For a countless number of painful years, Tom Fisher, now professor emeritus at the Horn Point Laboratory of the UM Center for Environmental Science, didn’t have much good to say about the Choptank River’s ecological health. Year after year, the Horn Point Lab researcher would need to share increasingly alarming news about the Choptank’s vital signs and its devastating impact on the Chesapeake Bay’s ecosystem. It was not a pretty story.
But that didn’t stop Tom from somberly collecting data every year to document the decline of the river, including data points provided by USGS gauging station near Greensboro and MD DNR, and assess for himself how much damage had been done over the past year by looking at phosphorus and nitrogen numbers.
But in the last few years, those numbers have started to change. Rather than see the anticipated decline in water quality, the trend line was reversing. For the first time in decades, nitrogen and phosphorus concentrations were decreasing. But why?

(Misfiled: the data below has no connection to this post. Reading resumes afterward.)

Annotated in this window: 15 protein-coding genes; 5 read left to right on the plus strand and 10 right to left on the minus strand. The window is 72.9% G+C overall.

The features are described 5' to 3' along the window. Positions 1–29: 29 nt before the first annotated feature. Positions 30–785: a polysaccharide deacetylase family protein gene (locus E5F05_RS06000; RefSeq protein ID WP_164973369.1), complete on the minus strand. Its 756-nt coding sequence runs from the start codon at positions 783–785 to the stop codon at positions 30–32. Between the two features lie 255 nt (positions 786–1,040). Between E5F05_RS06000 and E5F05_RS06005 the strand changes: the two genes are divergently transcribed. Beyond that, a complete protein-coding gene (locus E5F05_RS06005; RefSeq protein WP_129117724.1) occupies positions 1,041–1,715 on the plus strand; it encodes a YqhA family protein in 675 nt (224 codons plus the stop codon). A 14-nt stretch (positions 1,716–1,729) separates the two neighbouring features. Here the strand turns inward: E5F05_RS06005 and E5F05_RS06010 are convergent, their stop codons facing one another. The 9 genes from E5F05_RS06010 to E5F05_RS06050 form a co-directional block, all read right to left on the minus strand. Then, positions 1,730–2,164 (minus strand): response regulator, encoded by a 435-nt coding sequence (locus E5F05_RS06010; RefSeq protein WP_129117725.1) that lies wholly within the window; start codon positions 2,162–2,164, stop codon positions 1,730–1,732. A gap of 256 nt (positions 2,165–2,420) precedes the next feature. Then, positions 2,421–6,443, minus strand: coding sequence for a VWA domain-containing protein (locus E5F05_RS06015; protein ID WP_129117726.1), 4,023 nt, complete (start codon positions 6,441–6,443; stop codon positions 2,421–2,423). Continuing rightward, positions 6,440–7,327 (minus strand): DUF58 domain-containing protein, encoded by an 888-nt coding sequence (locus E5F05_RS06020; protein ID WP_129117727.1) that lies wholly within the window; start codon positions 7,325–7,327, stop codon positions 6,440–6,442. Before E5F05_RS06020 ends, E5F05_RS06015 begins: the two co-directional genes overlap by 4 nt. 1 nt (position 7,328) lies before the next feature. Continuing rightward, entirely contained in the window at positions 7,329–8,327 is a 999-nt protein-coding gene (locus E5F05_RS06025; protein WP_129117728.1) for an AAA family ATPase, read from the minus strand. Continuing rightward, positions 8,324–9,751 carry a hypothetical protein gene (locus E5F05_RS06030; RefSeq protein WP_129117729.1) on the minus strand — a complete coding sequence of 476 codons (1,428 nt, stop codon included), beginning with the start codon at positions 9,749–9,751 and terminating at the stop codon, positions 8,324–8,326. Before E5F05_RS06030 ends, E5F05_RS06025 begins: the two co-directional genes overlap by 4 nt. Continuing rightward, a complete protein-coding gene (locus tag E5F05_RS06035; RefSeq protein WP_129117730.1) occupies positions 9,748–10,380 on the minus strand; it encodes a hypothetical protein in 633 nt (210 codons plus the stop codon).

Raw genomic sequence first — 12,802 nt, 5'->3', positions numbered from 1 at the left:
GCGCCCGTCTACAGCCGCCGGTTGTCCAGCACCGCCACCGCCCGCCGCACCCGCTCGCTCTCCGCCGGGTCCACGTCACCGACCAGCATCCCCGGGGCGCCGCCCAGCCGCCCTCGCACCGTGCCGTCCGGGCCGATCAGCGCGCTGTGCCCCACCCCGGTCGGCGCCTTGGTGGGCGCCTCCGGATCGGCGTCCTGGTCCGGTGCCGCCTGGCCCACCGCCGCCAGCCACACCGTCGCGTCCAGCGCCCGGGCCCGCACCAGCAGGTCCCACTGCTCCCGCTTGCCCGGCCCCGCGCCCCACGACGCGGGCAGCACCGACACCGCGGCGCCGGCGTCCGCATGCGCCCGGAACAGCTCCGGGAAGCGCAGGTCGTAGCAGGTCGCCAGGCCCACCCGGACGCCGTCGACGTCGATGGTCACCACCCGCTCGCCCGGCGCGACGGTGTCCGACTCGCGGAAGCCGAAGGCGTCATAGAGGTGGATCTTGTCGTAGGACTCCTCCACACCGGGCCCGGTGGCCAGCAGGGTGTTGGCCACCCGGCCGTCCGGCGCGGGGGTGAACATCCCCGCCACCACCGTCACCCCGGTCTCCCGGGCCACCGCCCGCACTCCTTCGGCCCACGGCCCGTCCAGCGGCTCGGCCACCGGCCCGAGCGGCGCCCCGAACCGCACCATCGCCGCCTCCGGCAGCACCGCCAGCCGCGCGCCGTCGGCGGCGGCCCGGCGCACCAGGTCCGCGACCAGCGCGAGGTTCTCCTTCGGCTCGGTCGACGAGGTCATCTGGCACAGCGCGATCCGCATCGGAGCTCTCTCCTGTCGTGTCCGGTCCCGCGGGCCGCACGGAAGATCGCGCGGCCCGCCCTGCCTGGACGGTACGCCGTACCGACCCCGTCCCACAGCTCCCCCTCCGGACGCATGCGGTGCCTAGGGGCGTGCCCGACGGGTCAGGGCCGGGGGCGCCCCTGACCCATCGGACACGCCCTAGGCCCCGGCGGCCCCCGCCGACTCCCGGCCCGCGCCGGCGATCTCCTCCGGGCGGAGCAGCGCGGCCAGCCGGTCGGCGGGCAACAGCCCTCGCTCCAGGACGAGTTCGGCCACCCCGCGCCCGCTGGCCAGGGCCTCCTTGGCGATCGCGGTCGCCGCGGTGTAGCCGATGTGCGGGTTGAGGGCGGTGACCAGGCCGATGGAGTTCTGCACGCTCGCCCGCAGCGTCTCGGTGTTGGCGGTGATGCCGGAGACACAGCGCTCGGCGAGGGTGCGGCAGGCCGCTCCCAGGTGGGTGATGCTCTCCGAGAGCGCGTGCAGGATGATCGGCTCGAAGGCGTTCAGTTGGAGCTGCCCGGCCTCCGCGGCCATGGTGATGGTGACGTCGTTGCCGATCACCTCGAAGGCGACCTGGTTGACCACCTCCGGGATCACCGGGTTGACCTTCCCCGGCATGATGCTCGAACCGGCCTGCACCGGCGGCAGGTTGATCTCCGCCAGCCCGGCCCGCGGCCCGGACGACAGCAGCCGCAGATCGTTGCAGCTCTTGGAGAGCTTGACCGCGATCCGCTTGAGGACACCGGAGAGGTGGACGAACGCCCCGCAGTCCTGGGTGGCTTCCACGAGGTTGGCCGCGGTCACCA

The scientist in Tom kicked in to answer that question. In keeping with the suspense of a murder mystery, Fisher probed and explored evidence to solve the riddle. And, as it turned out, the heroes of the story turn out to be none other than the Clean Air Act of 1970 and the Chesapeake Bay Restoration Act of 2000. These public investments provided funds to reduce smokestack emissions and upgrade wastewater treatment plants.
Years after the legislation was passed, the impact of these legislative actions on the Bay’s health now show their fingerprints: improving water quality in the Choptank River at the Rt. 50 bridge.
The Spy spoke to Tom by Zoom last week to talk more about these promising results.
This video is approximately four minutes in length. For more information about UM Center for Environmental Science – Horn Point please go here.